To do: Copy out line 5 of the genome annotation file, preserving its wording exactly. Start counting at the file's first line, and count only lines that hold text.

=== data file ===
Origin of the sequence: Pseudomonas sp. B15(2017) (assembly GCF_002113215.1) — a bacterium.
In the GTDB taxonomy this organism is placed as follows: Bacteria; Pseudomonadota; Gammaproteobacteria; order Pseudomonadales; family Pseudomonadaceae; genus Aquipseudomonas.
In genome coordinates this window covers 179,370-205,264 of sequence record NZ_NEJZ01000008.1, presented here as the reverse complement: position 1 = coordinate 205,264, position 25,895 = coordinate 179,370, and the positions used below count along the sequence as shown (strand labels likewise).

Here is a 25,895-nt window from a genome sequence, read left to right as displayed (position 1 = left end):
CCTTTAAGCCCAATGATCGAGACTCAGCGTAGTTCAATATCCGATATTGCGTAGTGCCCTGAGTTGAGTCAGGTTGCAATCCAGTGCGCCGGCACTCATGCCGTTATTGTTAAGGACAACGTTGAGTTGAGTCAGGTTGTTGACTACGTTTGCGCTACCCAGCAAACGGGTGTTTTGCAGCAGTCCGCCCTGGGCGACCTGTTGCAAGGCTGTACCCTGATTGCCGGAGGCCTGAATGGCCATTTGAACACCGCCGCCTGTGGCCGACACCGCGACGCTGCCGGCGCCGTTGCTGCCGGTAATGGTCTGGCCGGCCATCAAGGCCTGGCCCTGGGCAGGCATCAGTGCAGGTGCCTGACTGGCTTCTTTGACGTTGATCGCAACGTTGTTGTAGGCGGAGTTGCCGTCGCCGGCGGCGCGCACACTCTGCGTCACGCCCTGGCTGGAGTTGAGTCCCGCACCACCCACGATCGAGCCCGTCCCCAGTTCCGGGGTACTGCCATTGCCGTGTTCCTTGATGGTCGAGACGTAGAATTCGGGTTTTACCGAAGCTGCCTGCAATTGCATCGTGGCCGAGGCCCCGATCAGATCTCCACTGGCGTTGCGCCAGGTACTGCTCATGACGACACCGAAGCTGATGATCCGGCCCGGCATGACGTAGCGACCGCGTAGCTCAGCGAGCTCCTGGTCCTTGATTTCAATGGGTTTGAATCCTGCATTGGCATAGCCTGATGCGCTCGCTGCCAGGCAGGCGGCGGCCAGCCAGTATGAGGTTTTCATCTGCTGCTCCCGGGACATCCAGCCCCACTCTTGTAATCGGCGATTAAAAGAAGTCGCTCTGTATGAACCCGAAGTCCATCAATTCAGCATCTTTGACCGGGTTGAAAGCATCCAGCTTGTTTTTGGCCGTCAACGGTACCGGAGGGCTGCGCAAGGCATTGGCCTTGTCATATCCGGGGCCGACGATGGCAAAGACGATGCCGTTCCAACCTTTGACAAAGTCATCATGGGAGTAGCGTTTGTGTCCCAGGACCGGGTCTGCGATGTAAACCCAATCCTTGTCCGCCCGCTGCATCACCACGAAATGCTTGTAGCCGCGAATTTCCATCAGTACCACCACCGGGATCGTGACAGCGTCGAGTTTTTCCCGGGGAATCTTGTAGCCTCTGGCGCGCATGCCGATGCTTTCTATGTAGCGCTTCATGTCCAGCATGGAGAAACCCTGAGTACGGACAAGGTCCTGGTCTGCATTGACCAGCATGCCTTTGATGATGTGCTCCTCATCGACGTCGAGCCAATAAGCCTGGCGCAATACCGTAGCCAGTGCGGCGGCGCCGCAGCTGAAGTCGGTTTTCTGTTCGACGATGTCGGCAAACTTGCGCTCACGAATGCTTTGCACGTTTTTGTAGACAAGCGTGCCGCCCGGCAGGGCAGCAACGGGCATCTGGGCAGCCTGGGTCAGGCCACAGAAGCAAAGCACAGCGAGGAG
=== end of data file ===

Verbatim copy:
CCTTTAAGCCCAATGATCGAGACTCAGCGTAGTTCAATATCCGATATTGCGTAGTGCCCTGAGTTGAGTCAGGTTGCAATCCAGTGCGCCGGCACTCATGCCGTTATTGTTAAGGACAACGTTGAGTTGAGTCAGGTTGTTGACTACGTTTGCGCTACCCAGCAAACGGGTGTTTTGCAGCAGTCCGCCCTGGGCGACCTGTTGCAAGGCTGTACCCTGATTGCCGGAGGCCTGAATGGCCATTTGAACACCGCCGCCTGTGGCCGACACCGCGACGCTGCCGGCGCCGTTGCTGCCGGTAATGGTCTGGCCGGCCATCAAGGCCTGGCCCTGGGCAGGCATCAGTGCAGGTGCCTGACTGGCTTCTTTGACGTTGATCGCAACGTTGTTGTAGGCGGAGTTGCCGTCGCCGGCGGCGCGCACACTCTGCGTCACGCCCTGGCTGGAGTTGAGTCCCGCACCACCCACGATCGAGCCCGTCCCCAGTTCCGGGGTACTGCCATTGCCGTGTTCCTTGATGGTCGAGACGTAGAATTCGGGTTTTACCGAAGCTGCCTGCAATTGCATCGTGGCCGAGGCCCCGATCAGATCTCCACTGGCGTTGCGCCAGGTACTGCTCATGACGACACCGAAGCTGATGATCCGGCCCGGCATGACGTAGCGACCGCGTAGCTCAGCGAGCTCCTGGTCCTTGATTTCAATGGGTTTGAATCCTGCATTGGCATAGCCTGATGCGCTCGCTGCCAGGCAGGCGGCGGCCAGCCAGTATGAGGTTTTCATCTGCTGCTCCCGGGACATCCAGCCCCACTCTTGTAATCGGCGATTAAAAGAAGTCGCTCTGTATGAACCCGAAGTCCATCAATTCAGCATCTTTGACCGGGTTGAAAGCATCCAGCTTGTTTTTGGCCGTCAACGGTACCGGAGGGCTGCGCAAGGCATTGGCCTTGTCATATCCGGGGCCGACGATGGCAAAGACGATGCCGTTCCAACCTTTGACAAAGTCATCATGGGAGTAGCGTTTGTGTCCCAGGACCGGGTCTGCGATGTAAACCCAATCCTTGTCCGCCCGCTGCATCACCACGAAATGCTTGTAGCCGCGAATTTCCATCAGTACCACCACCGGGATCGTGACAGCGTCGAGTTTTTCCCGGGGAATCTTGTAGCCTCTGGCGCGCATGCCGATGCTTTCTATGTAGCGCTTCATGTCCAGCATGGAGAAACCCTGAGTACGGACAAGGTCCTGGTCTGCATTGACCAGCATGCCTTTGATGATGTGCTCCTCATCGACGTCGAGCCAATAAGCCTGGCGCAATACCGTAGCCAGTGCGGCGGCGCCGCAGCTGAAGTCGGTTTTCTGTTCGACGATGTCGGCAAACTTGCGCTCACGAATGCTTTGCACGTTTTTGTAGACAAGCGTGCCGCCCGGCAGGGCAGCAACGGGCATCTGGGCAGCCTGGGTCAGGCCACAGAAGCAAAGCACAGCGAGGAG